The Alliance of American Football is off and running, and the NFL is watching.
The new league—which debuted Saturday with two games followed by two more Sunday—hasn't shied away from its intended purpose.
"Our objective is to take some of those people who can't quite make it and make them into quality NFL players," co-founder and Pro Football Hall of Fame general manager Bill Polian said in August, per ESPN.com's Jeremy Fowler.
Polian outright stated on the AAF's initial pregame show that the new organization hopes to build a relationship with the NFL and reach a point when current practice squad players are included on Alliance rosters.
The AAF has been built to bridge the void between college football and the NFL.
Eight teams (the Arizona Hotshots, Atlanta Legends, Birmingham Iron, Memphis Express, Orlando Apollos, Salt Lake Stallions, San Antonio Commanders and San Diego Fleet) are comprised of 52 players each, ranging from former high-round NFL draft picks to those who've never experienced the game at its highest level.
The AAF is a developmental league. The games should be viewed through that lens with an emphasis on young, promising talent, not those who've already had multiple NFL opportunities. Ten standouts—each 26 or younger—should already be in line for a "call-up" based on their potential and early performances.
"There's always a diamond in the rough or two," an anonymous NFL talent evaluator told USA Today's Mike Jones. "If a guy shines, we'll find him. This should definitely be a good thing."
10. WR Greg Ward Jr., San Antonio Commanders
Greg Ward Jr.'s transition from collegiate quarterback to professional wide receiver is going well.
Ward was one of college football's most exciting players as a three-year starter for the Houston Cougars. The dual-threat quarterback amassed 11,080 total yards and 93 total touchdowns in 49 games played. But a small frame (5'11" and 186 pounds) and nominal arm talent forced him to make a position switch.
He started his professional career as an undrafted free agent with the Philadelphia Eagles while trying to learn a new position. Ward spent the 2017 campaign on the Eagles practice squad but was released before the '18 regular season.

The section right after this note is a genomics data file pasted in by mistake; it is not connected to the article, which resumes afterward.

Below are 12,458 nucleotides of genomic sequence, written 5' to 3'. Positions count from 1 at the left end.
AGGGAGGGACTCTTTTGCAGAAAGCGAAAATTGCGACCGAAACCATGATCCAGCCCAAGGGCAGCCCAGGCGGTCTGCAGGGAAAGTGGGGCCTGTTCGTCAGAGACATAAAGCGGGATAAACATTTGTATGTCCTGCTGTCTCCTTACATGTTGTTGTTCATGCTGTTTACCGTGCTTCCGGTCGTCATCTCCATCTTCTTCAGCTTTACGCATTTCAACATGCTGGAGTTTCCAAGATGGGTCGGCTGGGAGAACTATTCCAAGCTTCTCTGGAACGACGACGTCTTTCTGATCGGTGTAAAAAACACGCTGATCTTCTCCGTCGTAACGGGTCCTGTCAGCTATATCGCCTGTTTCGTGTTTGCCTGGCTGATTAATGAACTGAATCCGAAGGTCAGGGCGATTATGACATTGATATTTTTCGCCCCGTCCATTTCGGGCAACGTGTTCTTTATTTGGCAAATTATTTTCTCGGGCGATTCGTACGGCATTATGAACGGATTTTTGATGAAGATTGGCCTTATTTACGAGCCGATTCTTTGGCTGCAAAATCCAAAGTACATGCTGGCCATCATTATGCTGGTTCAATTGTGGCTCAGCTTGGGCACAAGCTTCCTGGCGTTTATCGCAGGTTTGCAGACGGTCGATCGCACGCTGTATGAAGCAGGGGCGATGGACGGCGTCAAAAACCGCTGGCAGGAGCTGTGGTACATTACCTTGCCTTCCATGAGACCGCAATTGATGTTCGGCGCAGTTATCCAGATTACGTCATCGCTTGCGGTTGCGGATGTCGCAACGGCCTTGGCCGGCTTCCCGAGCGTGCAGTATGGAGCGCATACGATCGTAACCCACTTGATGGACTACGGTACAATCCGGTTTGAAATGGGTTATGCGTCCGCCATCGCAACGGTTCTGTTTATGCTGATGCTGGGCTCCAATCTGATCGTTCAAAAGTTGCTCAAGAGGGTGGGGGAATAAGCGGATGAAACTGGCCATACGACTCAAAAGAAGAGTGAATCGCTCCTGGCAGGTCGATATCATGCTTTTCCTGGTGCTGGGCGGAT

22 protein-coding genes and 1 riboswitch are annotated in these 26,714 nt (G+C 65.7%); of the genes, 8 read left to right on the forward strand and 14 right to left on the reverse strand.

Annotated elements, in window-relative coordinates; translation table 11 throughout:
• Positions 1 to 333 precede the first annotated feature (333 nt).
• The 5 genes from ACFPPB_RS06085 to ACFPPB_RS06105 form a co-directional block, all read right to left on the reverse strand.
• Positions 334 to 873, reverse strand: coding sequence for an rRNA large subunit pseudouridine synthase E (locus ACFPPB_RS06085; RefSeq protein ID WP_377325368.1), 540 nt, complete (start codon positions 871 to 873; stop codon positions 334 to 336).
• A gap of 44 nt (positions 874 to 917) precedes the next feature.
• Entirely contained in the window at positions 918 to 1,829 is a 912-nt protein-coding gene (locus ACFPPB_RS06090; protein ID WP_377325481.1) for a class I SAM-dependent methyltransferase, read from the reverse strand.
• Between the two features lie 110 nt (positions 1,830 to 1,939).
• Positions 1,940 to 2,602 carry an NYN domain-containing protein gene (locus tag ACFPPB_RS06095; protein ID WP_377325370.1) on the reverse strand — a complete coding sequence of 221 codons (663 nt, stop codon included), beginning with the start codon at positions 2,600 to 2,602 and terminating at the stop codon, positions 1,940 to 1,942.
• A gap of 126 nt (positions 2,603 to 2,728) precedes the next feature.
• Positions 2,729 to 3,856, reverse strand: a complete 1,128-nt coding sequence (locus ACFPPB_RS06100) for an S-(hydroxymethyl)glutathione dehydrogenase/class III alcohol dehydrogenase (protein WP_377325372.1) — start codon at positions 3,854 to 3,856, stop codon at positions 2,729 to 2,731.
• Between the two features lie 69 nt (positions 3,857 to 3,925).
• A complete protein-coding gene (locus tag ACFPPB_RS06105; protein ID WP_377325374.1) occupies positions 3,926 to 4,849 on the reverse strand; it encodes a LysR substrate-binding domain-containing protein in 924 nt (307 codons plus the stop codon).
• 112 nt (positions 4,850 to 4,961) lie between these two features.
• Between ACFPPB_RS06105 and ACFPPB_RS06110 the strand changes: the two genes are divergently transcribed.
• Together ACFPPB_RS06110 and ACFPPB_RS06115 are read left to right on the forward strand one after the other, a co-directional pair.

As a member of the San Antonio Commanders, Ward made the most impressive catch of opening weekend. One reception doesn't mean Ward has arrived, but the skill set involved in the play showed his growth. The 23-year-old tracked the ball over his shoulder, displayed late burst to separate and extended to make the catch away from his body.
Furthermore, Ward's efficiency trumped other targets. He tied for the league lead with five receptions on seven targets. Drops were a problem during the AAF's first weekend of play, but Ward, the Commanders' second option after 6'4" Mekale McCay, produced.
Ward is a multipurpose threat as a receiver, returner and emergency quarterback.
"I was really pleased when we got Greg, and as I learned more about him, I was even more pleased," Commanders head coach Mike Riley said, per Cole Thompson of the Alliance's official site. "He's a terrific athlete who can do a lot of things."
9. DE Karter Schult, Salt Lake Stallions
The NFL isn't fair. It isn't the ultimate meritocracy as it's often portrayed either. Small-school prospects have a harder time making a roster since they don't carry the same weight as a high draft pick or player from a pipeline program.
"I'm very surprised [to not be in the NFL]," Salt Lake Stallions defensive end Karter Schult told the Gazette's Cole Bair last fall. "As time went on, I was less surprised because I know now [that] it's very business-like. All the shine of the outside doesn't necessarily translate once you get into the business of it. ... I think being a year older, wiser, with more experience definitely works into my favor now."
Sometimes an individual plays well enough that he can't be ignored.
Schult earned the 2016 Buck Buchanan Award as the FCS level's top defensive player. The defensive lineman left the Northern Iowa Panthers program as its all-time leader with 56 career tackles for loss and 20 quarterback hurries (to go along with his 35.5 sacks).